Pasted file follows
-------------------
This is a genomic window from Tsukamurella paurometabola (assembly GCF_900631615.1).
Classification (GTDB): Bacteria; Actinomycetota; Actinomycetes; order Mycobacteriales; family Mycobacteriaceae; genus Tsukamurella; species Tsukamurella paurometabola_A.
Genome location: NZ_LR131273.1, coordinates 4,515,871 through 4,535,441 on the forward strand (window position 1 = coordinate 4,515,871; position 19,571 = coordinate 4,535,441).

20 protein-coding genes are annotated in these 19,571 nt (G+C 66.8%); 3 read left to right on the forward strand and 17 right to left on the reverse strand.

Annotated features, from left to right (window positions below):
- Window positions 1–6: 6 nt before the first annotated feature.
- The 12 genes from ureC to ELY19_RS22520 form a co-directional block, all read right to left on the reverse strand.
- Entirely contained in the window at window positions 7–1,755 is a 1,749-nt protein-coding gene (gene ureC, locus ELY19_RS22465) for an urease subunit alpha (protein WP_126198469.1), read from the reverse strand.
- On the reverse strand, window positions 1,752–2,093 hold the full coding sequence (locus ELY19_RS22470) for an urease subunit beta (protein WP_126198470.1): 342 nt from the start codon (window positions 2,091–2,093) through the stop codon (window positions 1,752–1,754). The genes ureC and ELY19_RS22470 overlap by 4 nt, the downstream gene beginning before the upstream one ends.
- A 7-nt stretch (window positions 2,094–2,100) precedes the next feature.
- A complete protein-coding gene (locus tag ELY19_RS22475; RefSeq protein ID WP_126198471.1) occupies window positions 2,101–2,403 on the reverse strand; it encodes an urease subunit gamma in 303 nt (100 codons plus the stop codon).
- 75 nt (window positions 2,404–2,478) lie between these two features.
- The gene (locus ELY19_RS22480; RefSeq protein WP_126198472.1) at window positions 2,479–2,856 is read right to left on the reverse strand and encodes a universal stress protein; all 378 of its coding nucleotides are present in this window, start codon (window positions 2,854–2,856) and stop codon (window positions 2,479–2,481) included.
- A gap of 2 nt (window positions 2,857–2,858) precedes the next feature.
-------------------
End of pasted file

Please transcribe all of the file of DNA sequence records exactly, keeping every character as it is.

This is a genomic window from Tsukamurella paurometabola (assembly GCF_900631615.1).
Classification (GTDB): Bacteria; Actinomycetota; Actinomycetes; order Mycobacteriales; family Mycobacteriaceae; genus Tsukamurella; species Tsukamurella paurometabola_A.
Genome location: NZ_LR131273.1, coordinates 4,515,871 through 4,535,441 on the forward strand (window position 1 = coordinate 4,515,871; position 19,571 = coordinate 4,535,441).

20 protein-coding genes are annotated in these 19,571 nt (G+C 66.8%); 3 read left to right on the forward strand and 17 right to left on the reverse strand.

Annotated features, from left to right (window positions below):
- Window positions 1–6: 6 nt before the first annotated feature.
- The 12 genes from ureC to ELY19_RS22520 form a co-directional block, all read right to left on the reverse strand.
- Entirely contained in the window at window positions 7–1,755 is a 1,749-nt protein-coding gene (gene ureC, locus ELY19_RS22465) for an urease subunit alpha (protein WP_126198469.1), read from the reverse strand.
- On the reverse strand, window positions 1,752–2,093 hold the full coding sequence (locus ELY19_RS22470) for an urease subunit beta (protein WP_126198470.1): 342 nt from the start codon (window positions 2,091–2,093) through the stop codon (window positions 1,752–1,754). The genes ureC and ELY19_RS22470 overlap by 4 nt, the downstream gene beginning before the upstream one ends.
- A 7-nt stretch (window positions 2,094–2,100) precedes the next feature.
- A complete protein-coding gene (locus tag ELY19_RS22475; RefSeq protein ID WP_126198471.1) occupies window positions 2,101–2,403 on the reverse strand; it encodes an urease subunit gamma in 303 nt (100 codons plus the stop codon).
- 75 nt (window positions 2,404–2,478) lie between these two features.
- The gene (locus ELY19_RS22480; RefSeq protein WP_126198472.1) at window positions 2,479–2,856 is read right to left on the reverse strand and encodes a universal stress protein; all 378 of its coding nucleotides are present in this window, start codon (window positions 2,854–2,856) and stop codon (window positions 2,479–2,481) included.
- A gap of 2 nt (window positions 2,857–2,858) precedes the next feature.